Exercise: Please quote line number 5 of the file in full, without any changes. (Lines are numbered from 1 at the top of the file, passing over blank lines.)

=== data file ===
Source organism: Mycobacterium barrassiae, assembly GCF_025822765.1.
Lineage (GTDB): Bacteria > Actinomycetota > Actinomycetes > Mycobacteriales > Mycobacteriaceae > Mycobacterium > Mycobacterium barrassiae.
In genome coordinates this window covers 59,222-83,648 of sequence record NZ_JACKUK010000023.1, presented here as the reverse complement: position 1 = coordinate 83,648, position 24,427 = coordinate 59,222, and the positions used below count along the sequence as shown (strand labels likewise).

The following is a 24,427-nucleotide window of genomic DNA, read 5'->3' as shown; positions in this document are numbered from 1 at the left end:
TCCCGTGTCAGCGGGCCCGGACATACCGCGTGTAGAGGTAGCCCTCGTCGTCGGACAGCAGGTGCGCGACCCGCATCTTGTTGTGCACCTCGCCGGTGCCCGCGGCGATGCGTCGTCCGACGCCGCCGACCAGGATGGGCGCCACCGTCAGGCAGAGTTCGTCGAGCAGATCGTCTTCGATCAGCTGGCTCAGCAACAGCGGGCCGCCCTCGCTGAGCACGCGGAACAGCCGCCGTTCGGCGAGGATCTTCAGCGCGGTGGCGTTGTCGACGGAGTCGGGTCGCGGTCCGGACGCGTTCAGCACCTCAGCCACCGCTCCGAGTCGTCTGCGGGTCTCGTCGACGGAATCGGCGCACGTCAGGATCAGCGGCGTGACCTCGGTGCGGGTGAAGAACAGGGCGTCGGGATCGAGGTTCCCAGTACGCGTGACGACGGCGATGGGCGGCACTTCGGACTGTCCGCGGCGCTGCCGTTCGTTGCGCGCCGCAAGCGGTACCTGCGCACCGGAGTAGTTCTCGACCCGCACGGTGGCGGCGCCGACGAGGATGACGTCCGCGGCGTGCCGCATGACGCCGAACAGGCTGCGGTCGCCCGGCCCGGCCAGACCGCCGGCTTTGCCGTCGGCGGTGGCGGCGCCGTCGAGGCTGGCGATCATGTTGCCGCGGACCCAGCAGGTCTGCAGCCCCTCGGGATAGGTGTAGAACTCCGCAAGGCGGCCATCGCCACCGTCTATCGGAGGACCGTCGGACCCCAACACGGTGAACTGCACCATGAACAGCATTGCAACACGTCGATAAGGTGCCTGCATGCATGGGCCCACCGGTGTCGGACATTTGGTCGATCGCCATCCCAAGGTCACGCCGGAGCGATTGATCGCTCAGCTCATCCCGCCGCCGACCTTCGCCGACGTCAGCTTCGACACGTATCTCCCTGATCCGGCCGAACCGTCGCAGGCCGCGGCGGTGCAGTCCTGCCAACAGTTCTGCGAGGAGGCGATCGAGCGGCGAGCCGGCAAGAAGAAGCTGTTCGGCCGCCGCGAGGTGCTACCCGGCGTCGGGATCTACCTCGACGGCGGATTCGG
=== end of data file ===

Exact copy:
TCCCGTGTCAGCGGGCCCGGACATACCGCGTGTAGAGGTAGCCCTCGTCGTCGGACAGCAGGTGCGCGACCCGCATCTTGTTGTGCACCTCGCCGGTGCCCGCGGCGATGCGTCGTCCGACGCCGCCGACCAGGATGGGCGCCACCGTCAGGCAGAGTTCGTCGAGCAGATCGTCTTCGATCAGCTGGCTCAGCAACAGCGGGCCGCCCTCGCTGAGCACGCGGAACAGCCGCCGTTCGGCGAGGATCTTCAGCGCGGTGGCGTTGTCGACGGAGTCGGGTCGCGGTCCGGACGCGTTCAGCACCTCAGCCACCGCTCCGAGTCGTCTGCGGGTCTCGTCGACGGAATCGGCGCACGTCAGGATCAGCGGCGTGACCTCGGTGCGGGTGAAGAACAGGGCGTCGGGATCGAGGTTCCCAGTACGCGTGACGACGGCGATGGGCGGCACTTCGGACTGTCCGCGGCGCTGCCGTTCGTTGCGCGCCGCAAGCGGTACCTGCGCACCGGAGTAGTTCTCGACCCGCACGGTGGCGGCGCCGACGAGGATGACGTCCGCGGCGTGCCGCATGACGCCGAACAGGCTGCGGTCGCCCGGCCCGGCCAGACCGCCGGCTTTGCCGTCGGCGGTGGCGGCGCCGTCGAGGCTGGCGATCATGTTGCCGCGGACCCAGCAGGTCTGCAGCCCCTCGGGATAGGTGTAGAACTCCGCAAGGCGGCCATCGCCACCGTCTATCGGAGGACCGTCGGACCCCAACACGGTGAACTGCACCATGAACAGCATTGCAACACGTCGATAAGGTGCCTGCATGCATGGGCCCACCGGTGTCGGACATTTGGTCGATCGCCATCCCAAGGTCACGCCGGAGCGATTGATCGCTCAGCTCATCCCGCCGCCGACCTTCGCCGACGTCAGCTTCGACACGTATCTCCCTGATCCGGCCGAACCGTCGCAGGCCGCGGCGGTGCAGTCCTGCCAACAGTTCTGCGAGGAGGCGATCGAGCGGCGAGCCGGCAAGAAGAAGCTGTTCGGCCGCCGCGAGGTGCTACCCGGCGTCGGGATCTACCTCGACGGCGGATTCGG